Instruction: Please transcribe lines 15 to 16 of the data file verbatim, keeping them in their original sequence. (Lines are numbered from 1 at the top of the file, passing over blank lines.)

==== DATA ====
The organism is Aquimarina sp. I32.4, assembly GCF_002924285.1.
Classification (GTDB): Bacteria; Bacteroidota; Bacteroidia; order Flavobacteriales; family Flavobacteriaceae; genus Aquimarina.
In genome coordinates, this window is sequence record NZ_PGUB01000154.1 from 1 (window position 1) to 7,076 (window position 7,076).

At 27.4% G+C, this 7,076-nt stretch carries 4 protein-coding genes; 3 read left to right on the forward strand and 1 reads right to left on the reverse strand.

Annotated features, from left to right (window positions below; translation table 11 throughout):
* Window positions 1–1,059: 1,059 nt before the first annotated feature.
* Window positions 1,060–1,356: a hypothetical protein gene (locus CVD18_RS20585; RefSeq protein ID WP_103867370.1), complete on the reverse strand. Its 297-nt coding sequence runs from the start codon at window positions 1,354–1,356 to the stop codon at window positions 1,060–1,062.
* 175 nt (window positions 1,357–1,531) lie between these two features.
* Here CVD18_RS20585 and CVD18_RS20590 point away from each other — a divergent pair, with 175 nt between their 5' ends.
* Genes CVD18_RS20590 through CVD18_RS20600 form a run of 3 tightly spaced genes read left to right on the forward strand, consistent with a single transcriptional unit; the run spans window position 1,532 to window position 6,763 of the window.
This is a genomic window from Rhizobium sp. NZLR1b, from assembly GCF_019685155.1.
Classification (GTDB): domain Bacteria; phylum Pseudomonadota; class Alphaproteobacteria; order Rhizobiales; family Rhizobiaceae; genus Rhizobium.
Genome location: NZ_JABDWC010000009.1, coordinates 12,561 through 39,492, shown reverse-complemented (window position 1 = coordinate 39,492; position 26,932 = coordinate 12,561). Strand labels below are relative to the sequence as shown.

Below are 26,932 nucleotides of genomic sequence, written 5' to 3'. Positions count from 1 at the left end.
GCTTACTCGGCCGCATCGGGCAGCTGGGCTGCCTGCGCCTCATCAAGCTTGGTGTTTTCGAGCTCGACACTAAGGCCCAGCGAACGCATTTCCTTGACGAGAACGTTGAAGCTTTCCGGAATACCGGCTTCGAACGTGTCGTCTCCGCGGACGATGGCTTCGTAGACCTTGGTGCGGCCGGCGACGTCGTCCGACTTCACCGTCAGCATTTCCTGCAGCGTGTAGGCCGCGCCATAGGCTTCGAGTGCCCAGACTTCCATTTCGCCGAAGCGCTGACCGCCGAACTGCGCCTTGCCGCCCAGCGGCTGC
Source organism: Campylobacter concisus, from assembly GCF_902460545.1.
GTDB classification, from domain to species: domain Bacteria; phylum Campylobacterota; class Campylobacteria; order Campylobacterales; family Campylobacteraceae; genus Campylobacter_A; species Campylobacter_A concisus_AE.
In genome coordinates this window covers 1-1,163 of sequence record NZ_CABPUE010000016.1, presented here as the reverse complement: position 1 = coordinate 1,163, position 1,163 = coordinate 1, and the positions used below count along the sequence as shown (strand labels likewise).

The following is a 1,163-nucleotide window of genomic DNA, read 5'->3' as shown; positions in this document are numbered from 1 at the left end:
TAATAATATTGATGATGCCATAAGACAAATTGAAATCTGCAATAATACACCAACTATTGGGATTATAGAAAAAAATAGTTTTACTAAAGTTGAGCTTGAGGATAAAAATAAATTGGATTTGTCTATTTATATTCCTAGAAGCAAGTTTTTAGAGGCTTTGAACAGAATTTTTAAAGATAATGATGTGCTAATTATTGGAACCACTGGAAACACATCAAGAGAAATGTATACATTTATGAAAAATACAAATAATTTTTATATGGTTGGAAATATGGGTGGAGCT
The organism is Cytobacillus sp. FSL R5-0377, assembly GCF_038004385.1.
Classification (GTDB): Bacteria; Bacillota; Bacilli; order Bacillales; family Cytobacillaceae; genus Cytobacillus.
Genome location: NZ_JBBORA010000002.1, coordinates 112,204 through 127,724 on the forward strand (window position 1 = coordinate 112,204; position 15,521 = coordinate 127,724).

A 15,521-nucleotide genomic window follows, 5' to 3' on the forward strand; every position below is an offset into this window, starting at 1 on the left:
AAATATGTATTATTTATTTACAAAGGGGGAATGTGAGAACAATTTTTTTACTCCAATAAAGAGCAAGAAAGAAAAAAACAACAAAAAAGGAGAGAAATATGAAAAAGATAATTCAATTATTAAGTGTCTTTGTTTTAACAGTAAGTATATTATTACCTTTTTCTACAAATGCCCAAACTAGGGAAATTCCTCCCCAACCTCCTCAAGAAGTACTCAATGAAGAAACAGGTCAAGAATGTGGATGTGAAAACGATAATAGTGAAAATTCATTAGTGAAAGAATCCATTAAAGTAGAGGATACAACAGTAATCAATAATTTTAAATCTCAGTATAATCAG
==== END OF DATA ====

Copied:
GCTTACTCGGCCGCATCGGGCAGCTGGGCTGCCTGCGCCTCATCAAGCTTGGTGTTTTCGAGCTCGACACTAAGGCCCAGCGAACGCATTTCCTTGACGAGAACGTTGAAGCTTTCCGGAATACCGGCTTCGAACGTGTCGTCTCCGCGGACGATGGCTTCGTAGACCTTGGTGCGGCCGGCGACGTCGTCCGACTTCACCGTCAGCATTTCCTGCAGCGTGTAGGCCGCGCCATAGGCTTCGAGTGCCCAGACTTCCATTTCGCCGAAGCGCTGACCGCCGAACTGCGCCTTGCCGCCCAGCGGCTGC
Source organism: Campylobacter concisus, from assembly GCF_902460545.1.